mawyatt wrote:These are called Crayford Focusers I believe.
This should be a viable approach.
The best place for such a device will be between objective and tube lens. In that position, the rear lens will remain focused at infinity. The effect of the focusing extension will be to adjust distance between subject and objective, just like the focusing stage of a microscope. Being located in an infinity section of the optics, the added extension will have little effect on image quality, other than increasing or introducing vignetting.
You could also stick the focusing extension between the tube lens and camera. In that position, its major effect will still be to adjust distance between subject and objective. However, by extending the rear lens by the minimum thickness of the focuser, it will also force the rear lens to focus closer than infinity. That will introduce a certain amount of spherical aberration by forcing the objective away from its design point. The same as with AF motor focusing, the added aberrations will be small with low NA objectives, then becoming significant with high NA.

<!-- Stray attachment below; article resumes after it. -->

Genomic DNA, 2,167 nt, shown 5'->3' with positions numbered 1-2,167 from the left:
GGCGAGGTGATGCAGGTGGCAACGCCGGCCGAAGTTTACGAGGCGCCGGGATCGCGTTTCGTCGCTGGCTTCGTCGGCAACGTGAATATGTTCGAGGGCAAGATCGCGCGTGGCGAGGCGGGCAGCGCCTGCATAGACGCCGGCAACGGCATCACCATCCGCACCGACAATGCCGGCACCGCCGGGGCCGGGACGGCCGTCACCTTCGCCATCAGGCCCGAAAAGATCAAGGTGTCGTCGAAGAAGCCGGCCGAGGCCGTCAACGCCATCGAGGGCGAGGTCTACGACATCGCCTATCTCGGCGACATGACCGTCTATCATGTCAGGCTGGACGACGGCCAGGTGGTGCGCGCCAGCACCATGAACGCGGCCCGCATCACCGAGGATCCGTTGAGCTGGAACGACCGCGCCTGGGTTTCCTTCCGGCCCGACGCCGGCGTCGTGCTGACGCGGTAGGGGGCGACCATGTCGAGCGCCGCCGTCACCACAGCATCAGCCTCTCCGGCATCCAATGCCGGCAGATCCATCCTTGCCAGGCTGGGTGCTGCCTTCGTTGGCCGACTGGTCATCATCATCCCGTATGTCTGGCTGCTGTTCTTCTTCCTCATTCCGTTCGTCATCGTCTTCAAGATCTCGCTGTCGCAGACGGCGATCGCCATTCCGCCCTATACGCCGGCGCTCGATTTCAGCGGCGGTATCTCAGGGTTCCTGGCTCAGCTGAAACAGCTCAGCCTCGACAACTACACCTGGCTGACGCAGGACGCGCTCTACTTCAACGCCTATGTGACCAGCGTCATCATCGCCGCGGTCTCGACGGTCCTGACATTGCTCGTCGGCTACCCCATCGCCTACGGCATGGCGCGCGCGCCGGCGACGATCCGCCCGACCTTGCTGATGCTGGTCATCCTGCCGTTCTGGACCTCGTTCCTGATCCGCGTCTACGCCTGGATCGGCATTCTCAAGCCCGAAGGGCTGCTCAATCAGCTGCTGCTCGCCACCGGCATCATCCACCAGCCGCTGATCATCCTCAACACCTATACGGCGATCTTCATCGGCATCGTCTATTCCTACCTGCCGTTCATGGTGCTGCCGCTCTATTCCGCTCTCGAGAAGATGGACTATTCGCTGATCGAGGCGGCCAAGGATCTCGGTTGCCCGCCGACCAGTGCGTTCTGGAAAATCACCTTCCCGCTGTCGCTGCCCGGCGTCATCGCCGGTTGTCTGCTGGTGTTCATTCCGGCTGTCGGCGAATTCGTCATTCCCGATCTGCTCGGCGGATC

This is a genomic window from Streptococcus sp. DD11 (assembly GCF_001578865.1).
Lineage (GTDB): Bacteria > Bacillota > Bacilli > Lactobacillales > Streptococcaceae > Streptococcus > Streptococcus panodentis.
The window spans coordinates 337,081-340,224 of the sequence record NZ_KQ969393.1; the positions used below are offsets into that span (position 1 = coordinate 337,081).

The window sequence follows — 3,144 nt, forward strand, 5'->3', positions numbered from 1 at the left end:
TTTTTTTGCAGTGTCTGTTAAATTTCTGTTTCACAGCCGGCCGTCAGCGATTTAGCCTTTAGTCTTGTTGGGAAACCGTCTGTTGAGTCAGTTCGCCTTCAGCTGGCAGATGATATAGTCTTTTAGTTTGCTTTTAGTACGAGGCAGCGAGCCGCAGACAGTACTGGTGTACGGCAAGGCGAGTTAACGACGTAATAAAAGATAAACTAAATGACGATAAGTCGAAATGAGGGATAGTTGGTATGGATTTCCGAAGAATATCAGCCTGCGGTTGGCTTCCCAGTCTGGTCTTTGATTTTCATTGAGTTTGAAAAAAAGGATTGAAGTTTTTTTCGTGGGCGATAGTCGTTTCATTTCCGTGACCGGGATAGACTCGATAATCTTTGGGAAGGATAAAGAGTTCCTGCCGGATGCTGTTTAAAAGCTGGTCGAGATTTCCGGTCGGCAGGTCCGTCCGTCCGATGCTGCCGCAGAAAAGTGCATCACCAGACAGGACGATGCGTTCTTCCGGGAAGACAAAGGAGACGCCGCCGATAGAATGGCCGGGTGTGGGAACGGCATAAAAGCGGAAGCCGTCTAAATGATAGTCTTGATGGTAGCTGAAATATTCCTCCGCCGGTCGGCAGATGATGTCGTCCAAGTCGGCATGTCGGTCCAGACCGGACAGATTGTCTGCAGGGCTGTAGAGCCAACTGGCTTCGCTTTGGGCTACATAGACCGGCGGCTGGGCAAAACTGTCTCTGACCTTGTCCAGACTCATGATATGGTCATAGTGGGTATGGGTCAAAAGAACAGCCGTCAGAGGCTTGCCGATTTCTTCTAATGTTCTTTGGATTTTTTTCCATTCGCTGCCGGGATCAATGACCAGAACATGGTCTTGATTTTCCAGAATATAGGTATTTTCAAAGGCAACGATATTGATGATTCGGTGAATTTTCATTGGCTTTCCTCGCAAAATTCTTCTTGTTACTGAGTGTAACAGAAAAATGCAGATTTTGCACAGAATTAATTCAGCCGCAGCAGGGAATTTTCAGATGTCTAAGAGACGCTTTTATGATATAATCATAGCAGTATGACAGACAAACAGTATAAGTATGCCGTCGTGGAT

Helicon now makes a device they call Helicon FB Tube
. It is an automated extension tube that comes in Canon and Nikon mounts. It's not clear to me whether the device has small enough focus steps for use with microscope objectives on the front, but if it does, that could be a handy device.